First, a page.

1. The Stabilisation Unit is attempting to provide an integrated response to stabilisation – one plan, implemented by one lead agency in an effort to make the response clearly understood.
2. Civilian planners are needed in planning stages and should be reflected in command structures, because stabilisation plans are not military plans.
The Stabilisation Unit has focused on four lines of activity:
2. Political settlement (this needs to be inclusive, as exclusion potentially leads to radicalisation and conflict)
3. Welfare (water, health and education programmes – these also need to be inclusive)
4. Livelihoods (can people make a living? Ultimately this is what stabilisation seeks to achieve)
Does this amount to a militarisation of aid?
Stewart pointed to the manner in which aid can be heavily skewed by conflict, having a severely negative impact on its poverty reduction dividend. Stewart argued that there should be more aid directed towards conflict affected areas to rectify this. She pointed out that places characterised by conflict also tend to lack basic infrastructure and frequently have low population centres. The lack of aid to these areas has exacerbated existing exclusions and a lack of aid in future would further marginalise them.
Rather than representing the militarisation of aid, Stewart argued that stabilisation is the beginning of development, merely happening in hostile environments. The Stabilisation Unit will not get involved in programming if it cannot be linked to longer-term development agendas. Operations also remain civilian-, rather than military-led. The necessary military component of stabilisation is importantly different from usual military activities, for instance in valuing infrastructure (it sees no point in bombing roads and buildings that will simply have to be rebuilt later as a development cost).
There are also efforts to learn lessons from the Stabilisation Unit’s programmes on the ground and feed these back into policy. For instance, through experiences in Afghanistan, the concept of “courageous restraint” has emerged, which urges soldiers not to shoot on sight, but rather to show restraint and wait. This leads to less deaths and provides better intelligence.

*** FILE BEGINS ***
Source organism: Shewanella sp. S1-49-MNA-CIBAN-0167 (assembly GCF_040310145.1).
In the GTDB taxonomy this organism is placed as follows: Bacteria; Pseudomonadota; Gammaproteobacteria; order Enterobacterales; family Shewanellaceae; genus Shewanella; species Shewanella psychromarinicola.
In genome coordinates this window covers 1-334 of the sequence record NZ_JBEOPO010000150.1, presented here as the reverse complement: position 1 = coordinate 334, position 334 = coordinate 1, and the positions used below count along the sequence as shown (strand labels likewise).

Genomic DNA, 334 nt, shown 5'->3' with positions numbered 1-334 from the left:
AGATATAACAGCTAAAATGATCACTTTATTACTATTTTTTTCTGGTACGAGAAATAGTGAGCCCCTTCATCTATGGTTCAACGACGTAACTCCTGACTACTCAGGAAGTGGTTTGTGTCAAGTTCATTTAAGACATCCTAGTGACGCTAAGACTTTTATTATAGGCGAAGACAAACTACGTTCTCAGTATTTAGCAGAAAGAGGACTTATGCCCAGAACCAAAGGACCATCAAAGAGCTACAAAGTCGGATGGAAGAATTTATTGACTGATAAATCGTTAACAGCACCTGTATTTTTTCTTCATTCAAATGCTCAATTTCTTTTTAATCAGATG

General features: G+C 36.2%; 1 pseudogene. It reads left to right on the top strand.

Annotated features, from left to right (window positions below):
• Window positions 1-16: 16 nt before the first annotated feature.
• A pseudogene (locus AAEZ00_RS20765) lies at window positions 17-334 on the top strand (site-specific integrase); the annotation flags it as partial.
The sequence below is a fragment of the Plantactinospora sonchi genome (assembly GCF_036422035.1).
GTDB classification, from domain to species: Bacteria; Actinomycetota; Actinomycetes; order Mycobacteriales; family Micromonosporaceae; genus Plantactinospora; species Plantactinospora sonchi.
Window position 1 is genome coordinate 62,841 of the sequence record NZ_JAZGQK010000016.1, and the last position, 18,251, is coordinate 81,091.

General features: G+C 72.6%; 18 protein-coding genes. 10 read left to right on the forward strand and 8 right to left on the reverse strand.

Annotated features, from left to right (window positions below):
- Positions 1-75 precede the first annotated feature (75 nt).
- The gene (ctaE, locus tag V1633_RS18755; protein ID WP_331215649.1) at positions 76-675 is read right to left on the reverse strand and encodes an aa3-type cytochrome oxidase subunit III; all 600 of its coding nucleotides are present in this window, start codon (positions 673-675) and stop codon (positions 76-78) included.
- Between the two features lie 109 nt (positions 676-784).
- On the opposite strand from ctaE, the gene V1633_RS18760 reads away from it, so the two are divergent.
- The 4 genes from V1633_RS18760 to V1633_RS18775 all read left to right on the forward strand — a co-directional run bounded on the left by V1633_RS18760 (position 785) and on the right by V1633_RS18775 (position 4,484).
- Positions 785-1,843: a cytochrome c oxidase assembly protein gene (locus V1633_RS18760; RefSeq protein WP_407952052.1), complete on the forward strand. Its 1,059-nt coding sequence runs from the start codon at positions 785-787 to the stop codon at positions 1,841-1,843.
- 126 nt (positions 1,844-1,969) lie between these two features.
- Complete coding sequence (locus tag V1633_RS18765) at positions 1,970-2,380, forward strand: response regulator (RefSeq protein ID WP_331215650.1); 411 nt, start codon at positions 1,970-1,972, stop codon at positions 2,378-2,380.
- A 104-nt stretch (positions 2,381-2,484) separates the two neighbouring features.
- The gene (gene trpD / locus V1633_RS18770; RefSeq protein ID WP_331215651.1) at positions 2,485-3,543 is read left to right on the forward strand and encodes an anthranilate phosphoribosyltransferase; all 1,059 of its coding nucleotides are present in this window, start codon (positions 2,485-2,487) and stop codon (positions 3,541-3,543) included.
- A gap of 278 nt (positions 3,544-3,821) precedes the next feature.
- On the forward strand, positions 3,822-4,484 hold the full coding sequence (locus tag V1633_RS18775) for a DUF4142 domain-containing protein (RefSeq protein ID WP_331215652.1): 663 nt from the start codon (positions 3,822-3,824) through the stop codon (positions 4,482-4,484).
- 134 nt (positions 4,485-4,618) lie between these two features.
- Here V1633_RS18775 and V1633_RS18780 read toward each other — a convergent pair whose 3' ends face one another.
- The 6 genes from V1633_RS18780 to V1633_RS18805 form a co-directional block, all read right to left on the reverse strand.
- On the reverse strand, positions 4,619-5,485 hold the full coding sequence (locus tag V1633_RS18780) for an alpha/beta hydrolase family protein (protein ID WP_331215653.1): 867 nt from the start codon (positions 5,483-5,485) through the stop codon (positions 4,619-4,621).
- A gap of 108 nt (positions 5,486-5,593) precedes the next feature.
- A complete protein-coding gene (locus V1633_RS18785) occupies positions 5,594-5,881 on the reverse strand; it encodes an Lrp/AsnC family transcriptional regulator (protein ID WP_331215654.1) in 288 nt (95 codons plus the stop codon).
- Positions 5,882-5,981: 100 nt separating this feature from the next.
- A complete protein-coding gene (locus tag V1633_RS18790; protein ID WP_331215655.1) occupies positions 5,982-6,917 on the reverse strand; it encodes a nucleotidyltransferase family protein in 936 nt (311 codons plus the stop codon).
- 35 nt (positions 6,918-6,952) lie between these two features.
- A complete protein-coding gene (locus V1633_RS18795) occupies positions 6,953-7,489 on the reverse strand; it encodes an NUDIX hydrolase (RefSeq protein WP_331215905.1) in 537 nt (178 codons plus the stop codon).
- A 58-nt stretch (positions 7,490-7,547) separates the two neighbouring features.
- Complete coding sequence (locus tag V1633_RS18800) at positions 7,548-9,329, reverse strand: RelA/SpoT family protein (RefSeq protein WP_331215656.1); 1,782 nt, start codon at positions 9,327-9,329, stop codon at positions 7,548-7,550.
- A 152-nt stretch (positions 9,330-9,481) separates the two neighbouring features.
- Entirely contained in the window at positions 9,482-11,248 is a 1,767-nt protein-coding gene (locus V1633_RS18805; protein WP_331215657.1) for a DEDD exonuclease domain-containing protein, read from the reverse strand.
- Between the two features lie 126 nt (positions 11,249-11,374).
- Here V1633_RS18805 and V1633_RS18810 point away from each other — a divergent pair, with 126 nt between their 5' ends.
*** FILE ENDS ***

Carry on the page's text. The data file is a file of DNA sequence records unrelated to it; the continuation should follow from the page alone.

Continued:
Gordon covered three key topics in his presentation:
· Link between stabilisation and development
· Challenges for stabilisation
· New stabilisation ambitions under the UK coalition government
Gordon highlighted that development discourse is increasingly concerned with fragile states and the relationship between security and development. Public administration reform and service delivery are seen as a means to improve governance and foster stability. From this approach, the development industry has started to articulate a stabilisation agenda.
At the same time, the security sector has become increasingly interested in development, as a means to foster stability and win ‘hearts and minds’. Security and development are therefore not competing, but rather overlapping narratives, in which tensions exist.
Gordon articulated five challenges for the stabilisation agenda:
1. May decrease the effectiveness of development (by privileging one community over another)
2. Construction of political settlements (these are difficult to create by foreign, international actors and cannot simply be based upon elite agreement)